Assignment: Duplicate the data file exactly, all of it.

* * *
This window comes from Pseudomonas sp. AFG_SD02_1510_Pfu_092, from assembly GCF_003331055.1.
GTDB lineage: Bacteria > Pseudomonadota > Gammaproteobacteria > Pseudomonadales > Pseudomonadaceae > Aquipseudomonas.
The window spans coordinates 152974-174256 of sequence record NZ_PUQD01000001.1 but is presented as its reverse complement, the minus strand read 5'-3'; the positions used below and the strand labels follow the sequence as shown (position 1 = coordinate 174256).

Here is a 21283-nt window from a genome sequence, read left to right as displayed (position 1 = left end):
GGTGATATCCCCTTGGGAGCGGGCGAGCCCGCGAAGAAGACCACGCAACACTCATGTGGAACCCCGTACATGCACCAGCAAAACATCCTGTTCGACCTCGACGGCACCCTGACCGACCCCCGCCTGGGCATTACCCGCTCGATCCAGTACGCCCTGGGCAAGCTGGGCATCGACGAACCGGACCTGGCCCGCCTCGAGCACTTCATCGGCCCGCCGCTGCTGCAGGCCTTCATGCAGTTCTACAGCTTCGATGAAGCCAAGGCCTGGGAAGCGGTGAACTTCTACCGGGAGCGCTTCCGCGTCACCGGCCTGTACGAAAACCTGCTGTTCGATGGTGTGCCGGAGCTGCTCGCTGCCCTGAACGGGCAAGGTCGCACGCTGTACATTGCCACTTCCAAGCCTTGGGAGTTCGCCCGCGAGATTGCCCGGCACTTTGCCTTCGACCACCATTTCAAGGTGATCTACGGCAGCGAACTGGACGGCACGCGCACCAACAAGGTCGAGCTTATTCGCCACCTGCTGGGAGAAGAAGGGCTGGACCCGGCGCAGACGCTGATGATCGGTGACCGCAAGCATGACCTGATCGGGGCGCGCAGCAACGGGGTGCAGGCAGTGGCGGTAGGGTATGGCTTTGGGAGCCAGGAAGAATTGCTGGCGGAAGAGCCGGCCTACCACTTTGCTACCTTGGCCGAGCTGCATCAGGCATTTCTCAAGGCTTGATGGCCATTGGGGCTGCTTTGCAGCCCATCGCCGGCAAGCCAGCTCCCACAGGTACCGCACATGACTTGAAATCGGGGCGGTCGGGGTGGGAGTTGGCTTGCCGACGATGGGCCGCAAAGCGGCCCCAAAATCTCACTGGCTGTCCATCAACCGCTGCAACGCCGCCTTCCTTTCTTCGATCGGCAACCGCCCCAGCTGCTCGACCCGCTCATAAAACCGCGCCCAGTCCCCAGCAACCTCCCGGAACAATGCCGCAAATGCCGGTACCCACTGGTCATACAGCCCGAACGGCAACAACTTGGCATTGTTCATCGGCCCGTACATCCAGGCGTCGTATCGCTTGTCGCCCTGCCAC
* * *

This window comes from Pseudomonas sp. AFG_SD02_1510_Pfu_092, from assembly GCF_003331055.1.
GTDB lineage: Bacteria > Pseudomonadota > Gammaproteobacteria > Pseudomonadales > Pseudomonadaceae > Aquipseudomonas.
The window spans coordinates 152974-174256 of sequence record NZ_PUQD01000001.1 but is presented as its reverse complement, the minus strand read 5'-3'; the positions used below and the strand labels follow the sequence as shown (position 1 = coordinate 174256).

Here is a 21283-nt window from a genome sequence, read left to right as displayed (position 1 = left end):
GGTGATATCCCCTTGGGAGCGGGCGAGCCCGCGAAGAAGACCACGCAACACTCATGTGGAACCCCGTACATGCACCAGCAAAACATCCTGTTCGACCTCGACGGCACCCTGACCGACCCCCGCCTGGGCATTACCCGCTCGATCCAGTACGCCCTGGGCAAGCTGGGCATCGACGAACCGGACCTGGCCCGCCTCGAGCACTTCATCGGCCCGCCGCTGCTGCAGGCCTTCATGCAGTTCTACAGCTTCGATGAAGCCAAGGCCTGGGAAGCGGTGAACTTCTACCGGGAGCGCTTCCGCGTCACCGGCCTGTACGAAAACCTGCTGTTCGATGGTGTGCCGGAGCTGCTCGCTGCCCTGAACGGGCAAGGTCGCACGCTGTACATTGCCACTTCCAAGCCTTGGGAGTTCGCCCGCGAGATTGCCCGGCACTTTGCCTTCGACCACCATTTCAAGGTGATCTACGGCAGCGAACTGGACGGCACGCGCACCAACAAGGTCGAGCTTATTCGCCACCTGCTGGGAGAAGAAGGGCTGGACCCGGCGCAGACGCTGATGATCGGTGACCGCAAGCATGACCTGATCGGGGCGCGCAGCAACGGGGTGCAGGCAGTGGCGGTAGGGTATGGCTTTGGGAGCCAGGAAGAATTGCTGGCGGAAGAGCCGGCCTACCACTTTGCTACCTTGGCCGAGCTGCATCAGGCATTTCTCAAGGCTTGATGGCCATTGGGGCTGCTTTGCAGCCCATCGCCGGCAAGCCAGCTCCCACAGGTACCGCACATGACTTGAAATCGGGGCGGTCGGGGTGGGAGTTGGCTTGCCGACGATGGGCCGCAAAGCGGCCCCAAAATCTCACTGGCTGTCCATCAACCGCTGCAACGCCGCCTTCCTTTCTTCGATCGGCAACCGCCCCAGCTGCTCGACCCGCTCATAAAACCGCGCCCAGTCCCCAGCAACCTCCCGGAACAATGCCGCAAATGCCGGTACCCACTGGTCATACAGCCCGAACGGCAACAACTTGGCATTGTTCATCGGCCCGTACATCCAGGCGTCGTATCGCTTGTCGCCCTGCCAC